Max Bubeck pictures with kind permission of Rocky Dillinger at Iron Wigwam


The Ultimate Indian Motocycle Hybrid, the marriage of a vintage Scout frame with a Chief engine!

Max Bubeck on his Chout - link to an interview with Max

Max Bubeck on his Chout - link to an interview with Max
Fastest unstreamlined Indian - ever!

The Chout Breeders Association

The idea is to put together a register of Chouts and Chout builders and hopefully create a hub to link out to websites pages and blogs that may be of assistance to Chout builders wherever they are.

If you have built a Chout, own a Chout or know of somone who has please leave a comment and contact details.

Monday, 14 March 2011

Bustin' Loose

1929 Chout, pictures taken by "bondygirl" at the Edmonton Motorcycle Show 2010 - more information needed

Tuesday, 8 March 2011

Another classic Bubeck Chout picture

This time courtesy of Jerry Hatfield's excellent American Racing Motorcycles, which I fiinally managed to get my hands on!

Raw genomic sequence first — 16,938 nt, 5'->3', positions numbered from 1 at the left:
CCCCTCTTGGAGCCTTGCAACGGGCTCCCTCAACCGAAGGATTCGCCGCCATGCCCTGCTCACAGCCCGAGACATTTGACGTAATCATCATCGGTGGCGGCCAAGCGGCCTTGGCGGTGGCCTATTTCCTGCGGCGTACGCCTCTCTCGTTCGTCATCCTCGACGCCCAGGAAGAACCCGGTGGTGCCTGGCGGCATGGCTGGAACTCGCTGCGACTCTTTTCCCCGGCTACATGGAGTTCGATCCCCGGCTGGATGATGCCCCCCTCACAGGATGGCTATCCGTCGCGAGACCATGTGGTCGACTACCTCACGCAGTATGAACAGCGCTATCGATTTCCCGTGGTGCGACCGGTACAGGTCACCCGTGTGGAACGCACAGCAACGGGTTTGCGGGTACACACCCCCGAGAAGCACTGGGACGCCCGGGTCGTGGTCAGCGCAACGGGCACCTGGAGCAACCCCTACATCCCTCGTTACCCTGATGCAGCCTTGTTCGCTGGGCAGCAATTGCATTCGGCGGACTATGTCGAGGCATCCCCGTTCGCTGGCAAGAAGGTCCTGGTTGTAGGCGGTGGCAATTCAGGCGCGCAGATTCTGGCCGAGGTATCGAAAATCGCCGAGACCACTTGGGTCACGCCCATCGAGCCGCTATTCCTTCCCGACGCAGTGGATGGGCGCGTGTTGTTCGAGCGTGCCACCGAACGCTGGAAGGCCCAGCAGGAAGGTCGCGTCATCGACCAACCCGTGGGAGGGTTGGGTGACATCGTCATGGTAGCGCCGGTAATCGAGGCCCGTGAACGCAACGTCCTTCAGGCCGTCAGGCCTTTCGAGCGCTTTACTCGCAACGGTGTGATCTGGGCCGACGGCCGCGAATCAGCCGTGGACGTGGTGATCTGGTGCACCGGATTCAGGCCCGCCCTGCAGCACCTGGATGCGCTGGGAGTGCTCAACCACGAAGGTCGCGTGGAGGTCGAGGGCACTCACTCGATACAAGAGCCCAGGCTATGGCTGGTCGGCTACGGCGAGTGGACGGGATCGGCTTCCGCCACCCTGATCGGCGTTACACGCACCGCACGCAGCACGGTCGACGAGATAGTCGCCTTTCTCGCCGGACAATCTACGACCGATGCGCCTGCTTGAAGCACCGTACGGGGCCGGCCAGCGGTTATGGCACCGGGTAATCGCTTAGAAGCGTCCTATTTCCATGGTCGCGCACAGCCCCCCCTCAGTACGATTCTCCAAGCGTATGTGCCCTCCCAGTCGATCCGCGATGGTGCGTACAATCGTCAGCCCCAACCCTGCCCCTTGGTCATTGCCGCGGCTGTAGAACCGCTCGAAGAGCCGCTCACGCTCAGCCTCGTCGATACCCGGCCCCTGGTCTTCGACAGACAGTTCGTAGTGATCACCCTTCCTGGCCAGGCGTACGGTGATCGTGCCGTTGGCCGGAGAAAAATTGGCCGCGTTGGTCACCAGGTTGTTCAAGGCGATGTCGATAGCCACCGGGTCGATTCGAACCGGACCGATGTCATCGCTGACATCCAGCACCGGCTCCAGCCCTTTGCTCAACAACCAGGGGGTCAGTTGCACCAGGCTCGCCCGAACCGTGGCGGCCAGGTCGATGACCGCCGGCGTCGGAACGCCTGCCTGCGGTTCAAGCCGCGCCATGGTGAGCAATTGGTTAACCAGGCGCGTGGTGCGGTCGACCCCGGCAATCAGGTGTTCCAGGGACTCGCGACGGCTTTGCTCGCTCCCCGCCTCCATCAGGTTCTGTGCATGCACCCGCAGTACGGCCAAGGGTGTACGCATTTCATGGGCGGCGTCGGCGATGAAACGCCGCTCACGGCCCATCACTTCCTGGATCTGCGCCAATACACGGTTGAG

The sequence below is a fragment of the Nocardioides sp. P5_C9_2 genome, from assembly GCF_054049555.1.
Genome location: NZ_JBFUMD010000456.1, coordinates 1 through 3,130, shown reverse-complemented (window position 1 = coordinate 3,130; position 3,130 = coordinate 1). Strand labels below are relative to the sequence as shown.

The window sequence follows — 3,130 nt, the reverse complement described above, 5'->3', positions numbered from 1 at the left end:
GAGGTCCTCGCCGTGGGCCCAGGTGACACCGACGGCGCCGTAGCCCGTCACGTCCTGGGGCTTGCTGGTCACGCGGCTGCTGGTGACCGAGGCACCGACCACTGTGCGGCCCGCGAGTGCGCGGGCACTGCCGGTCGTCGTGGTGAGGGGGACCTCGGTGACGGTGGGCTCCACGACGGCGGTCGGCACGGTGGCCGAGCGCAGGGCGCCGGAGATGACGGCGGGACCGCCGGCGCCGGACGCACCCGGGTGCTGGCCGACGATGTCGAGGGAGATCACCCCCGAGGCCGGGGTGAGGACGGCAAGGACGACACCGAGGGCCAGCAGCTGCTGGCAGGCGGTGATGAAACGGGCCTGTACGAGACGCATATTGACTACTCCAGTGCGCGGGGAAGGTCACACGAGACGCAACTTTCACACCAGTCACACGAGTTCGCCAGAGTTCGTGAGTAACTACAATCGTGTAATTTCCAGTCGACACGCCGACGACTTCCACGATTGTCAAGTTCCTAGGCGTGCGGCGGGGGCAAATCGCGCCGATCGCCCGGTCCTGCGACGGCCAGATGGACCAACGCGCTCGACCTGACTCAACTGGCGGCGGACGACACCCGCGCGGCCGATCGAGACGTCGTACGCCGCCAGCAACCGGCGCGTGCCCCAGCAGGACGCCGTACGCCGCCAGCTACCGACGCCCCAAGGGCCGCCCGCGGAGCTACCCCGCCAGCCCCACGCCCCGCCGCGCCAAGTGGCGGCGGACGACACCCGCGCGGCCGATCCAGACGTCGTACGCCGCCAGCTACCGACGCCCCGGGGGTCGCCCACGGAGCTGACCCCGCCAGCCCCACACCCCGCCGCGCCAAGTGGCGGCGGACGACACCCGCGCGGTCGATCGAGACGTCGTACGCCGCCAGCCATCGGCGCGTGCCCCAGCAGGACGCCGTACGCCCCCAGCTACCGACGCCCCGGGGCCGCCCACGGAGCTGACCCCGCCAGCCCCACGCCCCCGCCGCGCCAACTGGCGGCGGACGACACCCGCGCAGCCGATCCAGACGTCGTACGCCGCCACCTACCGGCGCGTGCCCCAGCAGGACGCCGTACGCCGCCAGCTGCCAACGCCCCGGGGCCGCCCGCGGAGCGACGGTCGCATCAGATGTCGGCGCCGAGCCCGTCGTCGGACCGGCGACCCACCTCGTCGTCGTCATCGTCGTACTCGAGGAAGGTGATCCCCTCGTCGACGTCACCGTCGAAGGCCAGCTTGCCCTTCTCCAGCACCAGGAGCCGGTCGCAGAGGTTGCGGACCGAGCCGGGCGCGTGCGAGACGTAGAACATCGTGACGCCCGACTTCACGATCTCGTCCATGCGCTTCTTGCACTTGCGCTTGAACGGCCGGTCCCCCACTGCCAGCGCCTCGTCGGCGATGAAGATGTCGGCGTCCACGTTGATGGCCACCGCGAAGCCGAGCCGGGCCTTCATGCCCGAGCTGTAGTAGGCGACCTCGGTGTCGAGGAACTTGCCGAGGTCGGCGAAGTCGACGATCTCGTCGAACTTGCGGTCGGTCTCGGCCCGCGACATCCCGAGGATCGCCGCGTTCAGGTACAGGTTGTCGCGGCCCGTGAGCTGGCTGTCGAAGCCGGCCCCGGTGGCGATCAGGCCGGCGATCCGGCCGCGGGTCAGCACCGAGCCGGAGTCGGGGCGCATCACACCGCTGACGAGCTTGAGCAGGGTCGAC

"Indian speed was convincingly demonstrated at the June 27th 1948 Rosamond Dry Lake California Speed Trials. The builder-rider team of Frank Chase and Max Bubeck won top honours with their special 'Chout', a combination of a Chief engine and a 101 Scout frame. The Chout was equipped with telescopic forks built by the Vard accessory firm. Skinny tyres were used, an 18x4.00 rear and a 19x3.20 front. Twin Schleber carburetors fed methanol to the motor which had special cams designed by 'Pop' Shunk. This was a four lobe cam setup instead of the normal two lobe and the lobes were 1/" wide instead of 1/2" wide. To reduce drag only the high gear ratio was installed, there being no gears internal to the transmission case. The bike's 2.6:1 gearing gave 4600 rpm at 135mph. The engine produced 65 hp at 4400 rpm at the rear whee', as measured on Frank Christians dynamometer. The toughest competition for the Chout was Bus Schaller's OHV Harley Davidson; but the Chout emerged victorious at 135.58 mph. Bubeck's ride thus became an interesting entry into Indian's rich folklore, for his speed was the highest ever to be officially recognised for an unstreamlined Indian."